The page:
At some point, usually early on, beginning writers stumble across the term plot structure. It’s a loaded term, a deceptive term, a deceitful term, and a necessary term.
The premise underlying most mentions of plot structure is formulaic: follow the prescribed steps and you’ll have a hit on your hands. In the first paragraph of this section Hills addresses and dispenses with that premise in exhaustive fashion, neatly demonstrating that all such formulas are of a kind:
There seems to be no limit to the formulas for the movement of fiction that can be devised: anyone can make up his own quite easily. If any one of them really means anything, then it would seem they must all mean the same thing — which strikes me as a frightening thought.
Underpinning all plot formulas is the rather inescapable truth that anything that is written (or read) must have a beginning, middle, and end. But there’s a critical difference between the beginning and end of what you write and the beginning and end of the story you’re telling. As noted in previous sections, a big part of the craft of storytelling involves deciding what to emphasize and detail and choosing what to glide over and omit.
The temptation to embrace plot structure as a storytelling template is compelling for both novices and veterans alike, in all genres. But doing so puts the writing cart before the storytelling horse. (Which is, of course, the appeal.)
Writers who cling to structure as a guide tend to invent scenes that fulfill whatever formulaic approach they’ve adopted. Scenes are filtered first through the prism of structure, then, if they pass that test, are written and riveted into place. (To be fair, the result may in fact be serviceable — although probably for reasons other than the formula employed.)
The proper approach to plot structure is to embrace the story first, even if only roughly and in your mind. Why? Because understanding what Character X or Character Z is doing during the story is necessary if you’re going to judge which moments to depict and which to elide.
So instead of:
STRUCTURE –> SCENES –> STORY –> WRITING
STORY –> SCENES –> STRUCTURE –> WRITING
Structure acts not as a blueprint, as in the first instance, but evolves as a result of the editorial choices you make in shaping your story. Yes, it’s always necessary to fuss and finagle: that’s what the draft process is for. You get your story as close as you can in your first pass, you figure out what needs to be fixed in your next pass, and on and on until you’re happy, or so sick of it that you can’t stand working on it any more.
For Hills, concerns about plot structure are ultimately beside the point:
A short story, in theory, and putting exceptions aside, should probably be as much of a oneness as possible; and probably it is something of a fault in a short story if there is an obvious separation between its beginning, its middle, and its end.
Because of the constraints and aims of literary short fiction, authors are effectively compelled to spend most of their fifteen-page allotment on details that evoke the meaning of a story rather than the action. That’s the liberty and difficulty of the form: truncating and condensing the introduction and summation in order to bring to life the moment — however subtle it may be — when something changes.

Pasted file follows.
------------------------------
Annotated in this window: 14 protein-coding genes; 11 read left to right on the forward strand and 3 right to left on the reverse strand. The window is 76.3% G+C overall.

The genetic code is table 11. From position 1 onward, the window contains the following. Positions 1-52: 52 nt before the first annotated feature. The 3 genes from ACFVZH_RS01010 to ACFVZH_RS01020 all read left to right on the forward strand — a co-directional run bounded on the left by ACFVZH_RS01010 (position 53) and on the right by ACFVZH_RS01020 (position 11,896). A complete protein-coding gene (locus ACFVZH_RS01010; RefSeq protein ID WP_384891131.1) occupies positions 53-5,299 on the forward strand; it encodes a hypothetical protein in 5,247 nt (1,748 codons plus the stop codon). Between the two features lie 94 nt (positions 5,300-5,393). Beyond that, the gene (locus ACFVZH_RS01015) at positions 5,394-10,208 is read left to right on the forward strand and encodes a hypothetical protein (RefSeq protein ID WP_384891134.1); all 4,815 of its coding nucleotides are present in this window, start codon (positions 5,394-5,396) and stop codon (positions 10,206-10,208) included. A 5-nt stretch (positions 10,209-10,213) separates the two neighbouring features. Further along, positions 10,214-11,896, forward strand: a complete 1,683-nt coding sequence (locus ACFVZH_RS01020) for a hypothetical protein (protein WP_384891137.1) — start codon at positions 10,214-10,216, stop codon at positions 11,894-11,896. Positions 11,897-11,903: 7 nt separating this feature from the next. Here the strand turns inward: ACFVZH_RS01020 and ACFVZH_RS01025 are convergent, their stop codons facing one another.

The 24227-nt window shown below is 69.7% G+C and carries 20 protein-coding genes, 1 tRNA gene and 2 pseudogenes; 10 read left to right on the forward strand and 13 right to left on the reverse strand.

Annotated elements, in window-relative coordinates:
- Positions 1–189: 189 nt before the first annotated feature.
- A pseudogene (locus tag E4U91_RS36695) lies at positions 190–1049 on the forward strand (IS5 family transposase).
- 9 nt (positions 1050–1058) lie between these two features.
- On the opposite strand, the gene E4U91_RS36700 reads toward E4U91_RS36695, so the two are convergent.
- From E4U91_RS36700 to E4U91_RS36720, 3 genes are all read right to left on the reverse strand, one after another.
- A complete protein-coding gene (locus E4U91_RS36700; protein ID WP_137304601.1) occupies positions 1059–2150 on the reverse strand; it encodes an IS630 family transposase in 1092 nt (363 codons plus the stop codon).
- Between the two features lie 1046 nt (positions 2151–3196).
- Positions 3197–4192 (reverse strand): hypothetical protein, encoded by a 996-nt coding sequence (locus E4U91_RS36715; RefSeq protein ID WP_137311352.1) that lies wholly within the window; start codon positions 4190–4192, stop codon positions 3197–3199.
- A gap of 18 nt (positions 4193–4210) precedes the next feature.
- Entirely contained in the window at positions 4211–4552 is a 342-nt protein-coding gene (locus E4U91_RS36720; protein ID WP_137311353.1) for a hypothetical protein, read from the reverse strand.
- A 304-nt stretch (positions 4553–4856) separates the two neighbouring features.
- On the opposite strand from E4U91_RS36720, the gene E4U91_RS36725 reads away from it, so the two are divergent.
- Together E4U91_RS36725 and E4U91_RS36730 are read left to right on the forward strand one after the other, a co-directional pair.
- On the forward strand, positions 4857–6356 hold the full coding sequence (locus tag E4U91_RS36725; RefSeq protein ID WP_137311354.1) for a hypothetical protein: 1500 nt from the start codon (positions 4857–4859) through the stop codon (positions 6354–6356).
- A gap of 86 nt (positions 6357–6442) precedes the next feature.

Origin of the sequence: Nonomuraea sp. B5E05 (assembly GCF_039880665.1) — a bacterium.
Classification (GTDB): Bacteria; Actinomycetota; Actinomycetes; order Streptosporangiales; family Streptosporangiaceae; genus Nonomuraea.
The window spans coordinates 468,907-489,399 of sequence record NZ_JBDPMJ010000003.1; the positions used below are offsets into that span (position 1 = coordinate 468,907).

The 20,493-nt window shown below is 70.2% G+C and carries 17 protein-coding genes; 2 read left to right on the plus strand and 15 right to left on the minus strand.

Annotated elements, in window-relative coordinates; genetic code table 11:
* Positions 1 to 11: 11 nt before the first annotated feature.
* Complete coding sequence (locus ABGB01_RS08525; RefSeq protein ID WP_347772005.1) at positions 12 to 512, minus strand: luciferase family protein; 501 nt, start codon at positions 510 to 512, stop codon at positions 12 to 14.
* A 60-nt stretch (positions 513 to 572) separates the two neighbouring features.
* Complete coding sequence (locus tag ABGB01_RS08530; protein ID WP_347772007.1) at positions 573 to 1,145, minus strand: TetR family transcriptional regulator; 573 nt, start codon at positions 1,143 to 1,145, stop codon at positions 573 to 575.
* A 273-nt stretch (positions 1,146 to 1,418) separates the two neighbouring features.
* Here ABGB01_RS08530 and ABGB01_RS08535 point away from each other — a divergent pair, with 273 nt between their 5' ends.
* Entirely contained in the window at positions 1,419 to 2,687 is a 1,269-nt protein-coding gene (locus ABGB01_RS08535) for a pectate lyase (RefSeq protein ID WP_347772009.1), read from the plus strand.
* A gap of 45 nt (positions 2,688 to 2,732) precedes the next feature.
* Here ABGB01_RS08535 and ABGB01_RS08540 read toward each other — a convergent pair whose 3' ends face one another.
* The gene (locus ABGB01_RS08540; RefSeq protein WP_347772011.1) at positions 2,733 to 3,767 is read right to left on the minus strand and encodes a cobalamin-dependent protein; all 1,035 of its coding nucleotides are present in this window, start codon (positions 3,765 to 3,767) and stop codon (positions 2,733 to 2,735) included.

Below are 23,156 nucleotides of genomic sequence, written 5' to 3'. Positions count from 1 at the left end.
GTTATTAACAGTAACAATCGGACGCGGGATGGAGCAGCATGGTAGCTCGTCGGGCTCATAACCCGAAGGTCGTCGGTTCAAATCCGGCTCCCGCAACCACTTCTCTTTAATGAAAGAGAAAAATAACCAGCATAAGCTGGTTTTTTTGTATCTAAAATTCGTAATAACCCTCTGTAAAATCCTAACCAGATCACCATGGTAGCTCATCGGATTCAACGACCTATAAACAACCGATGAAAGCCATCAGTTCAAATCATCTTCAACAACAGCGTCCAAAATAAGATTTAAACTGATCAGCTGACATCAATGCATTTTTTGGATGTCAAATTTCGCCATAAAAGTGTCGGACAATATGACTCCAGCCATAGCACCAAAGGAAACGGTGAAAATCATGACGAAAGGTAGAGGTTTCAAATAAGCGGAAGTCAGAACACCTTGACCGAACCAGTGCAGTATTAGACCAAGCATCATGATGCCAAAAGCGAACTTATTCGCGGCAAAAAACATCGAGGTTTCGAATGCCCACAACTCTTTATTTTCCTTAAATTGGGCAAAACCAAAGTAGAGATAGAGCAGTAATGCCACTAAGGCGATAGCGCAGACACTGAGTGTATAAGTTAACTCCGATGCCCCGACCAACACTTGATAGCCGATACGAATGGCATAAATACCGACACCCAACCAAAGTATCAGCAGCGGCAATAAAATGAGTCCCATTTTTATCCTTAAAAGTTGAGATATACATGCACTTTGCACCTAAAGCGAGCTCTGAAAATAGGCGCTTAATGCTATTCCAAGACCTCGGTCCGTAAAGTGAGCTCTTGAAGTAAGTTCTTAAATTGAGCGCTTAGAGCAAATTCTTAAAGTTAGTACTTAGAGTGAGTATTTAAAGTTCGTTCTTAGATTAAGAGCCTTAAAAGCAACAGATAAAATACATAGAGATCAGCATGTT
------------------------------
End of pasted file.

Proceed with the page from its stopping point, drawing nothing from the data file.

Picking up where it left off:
William Goldman, in his book Adventures in the Screen Trade, famously said, “Screenplays are structure.” What’s forgotten about that quote is that Goldman was speaking as a novelist. And in that context he’s absolutely right: when you write a script you don’t have to evoke tone and mood with your prose or highlight colors or get into people’s heads because somebody else is going to do all that later. What you have to do, literally, is create a blueprint for a film.
Yet even in film it’s a mistake to treat the story you are going to tell as a structure first. And I guarantee that’s not what Goldman does when he sits down to write a script. He tries to understand the story first, then writes down those aspects of the story that will most effectively tell that story in cinematic form.
Again, despite the fact that screenplays are structure (relative to prose), the proper process is still:
STORY –> SCENES –> STRUCTURE –> SCRIPT
For all writers in all mediums, the antidote to the tempting idea that a formula will set you free is to meet the simple definition of story that Hills offered early in his book:
A story tells of something that happened to someone.
Implicit in that definition is a beginning, middle and end, no matter how complex you make the events themselves. Keeping things simple also helps remind you of your original intent when you get lost along the way. And you will almost certainly get lost along the way.
Fortunately, no matter how lost get, your audience will intuit a beginning, middle and end, both because of the nature of digesting a story and because of previous experience with how stories progress. This built-in advantage allows you to wander a bit — particularly in longer narrative forms — without alarming anyone as to how things relate or resolve. Provided, of course, that you fulfill your end of the bargain and make sure they do.
Next up: Beginning.
— Mark Barrett